As the creature reads the copy of Paradise Lost he has fortuitously found, he is quick to recognize the applicability of "Adam's supplication to his Creator" to himself (p. 131):

Did I request thee, Maker, from my Clay
To mould me Man, did I solicit thee
From darkness to promote me?
[Paradise Lost 10.743-5]
Since the created does not will its own existence, the moral responsibility for {194} that existence rests entirely upon the creator who does. Frankenstein himself comes to this recognition. As he listens to the creature's narrative, he, "for the first time," comes to understand "what the duties of a creator towards his creature were": "I ought to render him happy before I complained of his wickedness" (p. 102). To Harold Bloom, this is the true "moral" of the novel. Frankenstein's tragedy stems, he says, "not from Promethean excess, but from his own moral failure, his failure to love."11 But in the novel itself, such love is seen to be a tragic impossibility, impossible, ironically, precisely because of the very nature of the creative act itself.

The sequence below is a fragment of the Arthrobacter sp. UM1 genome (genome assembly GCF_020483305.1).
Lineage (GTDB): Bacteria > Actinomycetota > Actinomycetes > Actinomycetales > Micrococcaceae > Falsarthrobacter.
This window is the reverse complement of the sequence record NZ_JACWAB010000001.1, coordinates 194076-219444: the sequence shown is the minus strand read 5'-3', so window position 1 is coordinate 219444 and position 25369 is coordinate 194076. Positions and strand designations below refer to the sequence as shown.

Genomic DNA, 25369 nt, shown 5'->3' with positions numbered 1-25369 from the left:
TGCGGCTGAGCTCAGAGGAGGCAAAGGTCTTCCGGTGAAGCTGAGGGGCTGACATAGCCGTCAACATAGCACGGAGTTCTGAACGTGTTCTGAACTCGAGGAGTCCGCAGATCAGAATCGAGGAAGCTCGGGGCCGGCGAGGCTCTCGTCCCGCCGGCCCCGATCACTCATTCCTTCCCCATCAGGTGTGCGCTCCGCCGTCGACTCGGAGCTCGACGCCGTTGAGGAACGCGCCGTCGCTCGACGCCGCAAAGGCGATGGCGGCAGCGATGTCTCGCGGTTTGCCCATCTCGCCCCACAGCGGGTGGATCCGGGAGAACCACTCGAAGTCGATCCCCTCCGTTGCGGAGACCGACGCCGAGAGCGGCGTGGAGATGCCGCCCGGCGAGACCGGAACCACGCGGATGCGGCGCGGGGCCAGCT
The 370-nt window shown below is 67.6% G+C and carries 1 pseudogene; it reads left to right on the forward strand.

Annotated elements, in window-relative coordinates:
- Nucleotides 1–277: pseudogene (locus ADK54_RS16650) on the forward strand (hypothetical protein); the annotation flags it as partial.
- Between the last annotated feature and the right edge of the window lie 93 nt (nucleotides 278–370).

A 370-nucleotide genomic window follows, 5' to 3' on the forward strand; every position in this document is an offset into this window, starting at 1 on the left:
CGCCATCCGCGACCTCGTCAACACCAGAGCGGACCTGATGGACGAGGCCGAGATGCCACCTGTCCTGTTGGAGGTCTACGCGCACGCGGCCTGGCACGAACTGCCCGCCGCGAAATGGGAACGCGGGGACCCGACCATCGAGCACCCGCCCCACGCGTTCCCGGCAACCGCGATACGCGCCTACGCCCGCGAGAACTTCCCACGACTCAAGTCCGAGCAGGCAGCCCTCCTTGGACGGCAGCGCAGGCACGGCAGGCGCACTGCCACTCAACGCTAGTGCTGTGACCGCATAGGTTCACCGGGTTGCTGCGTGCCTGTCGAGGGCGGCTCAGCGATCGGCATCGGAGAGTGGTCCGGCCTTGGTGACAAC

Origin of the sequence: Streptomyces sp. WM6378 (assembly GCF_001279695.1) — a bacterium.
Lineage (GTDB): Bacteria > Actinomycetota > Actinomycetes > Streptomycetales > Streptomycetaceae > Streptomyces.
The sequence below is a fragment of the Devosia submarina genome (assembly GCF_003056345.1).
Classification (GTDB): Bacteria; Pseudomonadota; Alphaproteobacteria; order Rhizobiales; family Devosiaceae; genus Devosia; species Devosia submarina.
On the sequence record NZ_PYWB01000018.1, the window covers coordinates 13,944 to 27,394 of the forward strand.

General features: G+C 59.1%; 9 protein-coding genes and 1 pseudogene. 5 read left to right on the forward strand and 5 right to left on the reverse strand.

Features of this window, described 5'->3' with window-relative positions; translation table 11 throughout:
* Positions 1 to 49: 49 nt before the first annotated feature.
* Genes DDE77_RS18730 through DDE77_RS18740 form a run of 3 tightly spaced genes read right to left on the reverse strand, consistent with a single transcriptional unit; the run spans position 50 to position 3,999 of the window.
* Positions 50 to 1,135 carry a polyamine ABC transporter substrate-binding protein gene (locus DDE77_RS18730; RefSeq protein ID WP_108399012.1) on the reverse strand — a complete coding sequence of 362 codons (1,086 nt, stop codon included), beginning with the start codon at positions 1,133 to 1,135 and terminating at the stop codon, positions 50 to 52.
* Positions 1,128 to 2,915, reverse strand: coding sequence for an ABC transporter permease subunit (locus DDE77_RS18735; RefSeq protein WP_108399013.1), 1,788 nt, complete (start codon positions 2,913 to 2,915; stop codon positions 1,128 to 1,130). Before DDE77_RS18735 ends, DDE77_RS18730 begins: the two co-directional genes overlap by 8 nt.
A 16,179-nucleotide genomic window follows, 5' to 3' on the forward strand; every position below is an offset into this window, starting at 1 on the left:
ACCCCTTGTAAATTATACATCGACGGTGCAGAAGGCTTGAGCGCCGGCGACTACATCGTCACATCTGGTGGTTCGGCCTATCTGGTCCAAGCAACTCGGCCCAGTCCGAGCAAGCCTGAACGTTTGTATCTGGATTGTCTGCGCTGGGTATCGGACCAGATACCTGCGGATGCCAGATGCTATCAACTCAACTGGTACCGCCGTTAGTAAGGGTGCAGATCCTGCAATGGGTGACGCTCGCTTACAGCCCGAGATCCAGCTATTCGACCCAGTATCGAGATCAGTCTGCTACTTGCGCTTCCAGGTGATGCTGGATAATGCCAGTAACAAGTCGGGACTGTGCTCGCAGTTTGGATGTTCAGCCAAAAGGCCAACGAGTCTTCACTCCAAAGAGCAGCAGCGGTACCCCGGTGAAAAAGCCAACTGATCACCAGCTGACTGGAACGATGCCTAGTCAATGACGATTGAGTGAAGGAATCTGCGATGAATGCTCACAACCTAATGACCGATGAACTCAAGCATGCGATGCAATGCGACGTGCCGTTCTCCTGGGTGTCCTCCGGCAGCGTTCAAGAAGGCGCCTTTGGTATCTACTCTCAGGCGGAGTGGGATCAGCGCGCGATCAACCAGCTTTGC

As noted earlier, Frankenstein creates out of the highest motives of human and social benevolence. He also creates as a response to his own loneliness, his sense of loss after his mother's death, and he creates out of his desire for sympathy and love. In her "Introduction" Mrs. Shelley implies that similar motives lie at the heart of literary creation as well. She begins the "Introduction" by recounting the loneliness of a childhood spent on the "blank and dreary northern shores of the Tay." Her response was to write stories in which process "I was not confined to my own identity, and I could people the hours with creations far more interesting to me . . . than my own sensations" (p. 6). Creation not only serves to assuage loneliness, it also provides an escape from the self as one imaginatively flees isolated self-consciousness by projecting one's self into a self-created alternative existence. (One recalls the doppelganger motif within the novel itself by which the creature becomes the projection of parts of Frankenstein's own selfhood.) God creates out of the same motives, the desire to people His loneliness and the desire to win the love and praise of His creatures. Creation is also for Him a process of imaginative self-projection; man is created after His own image.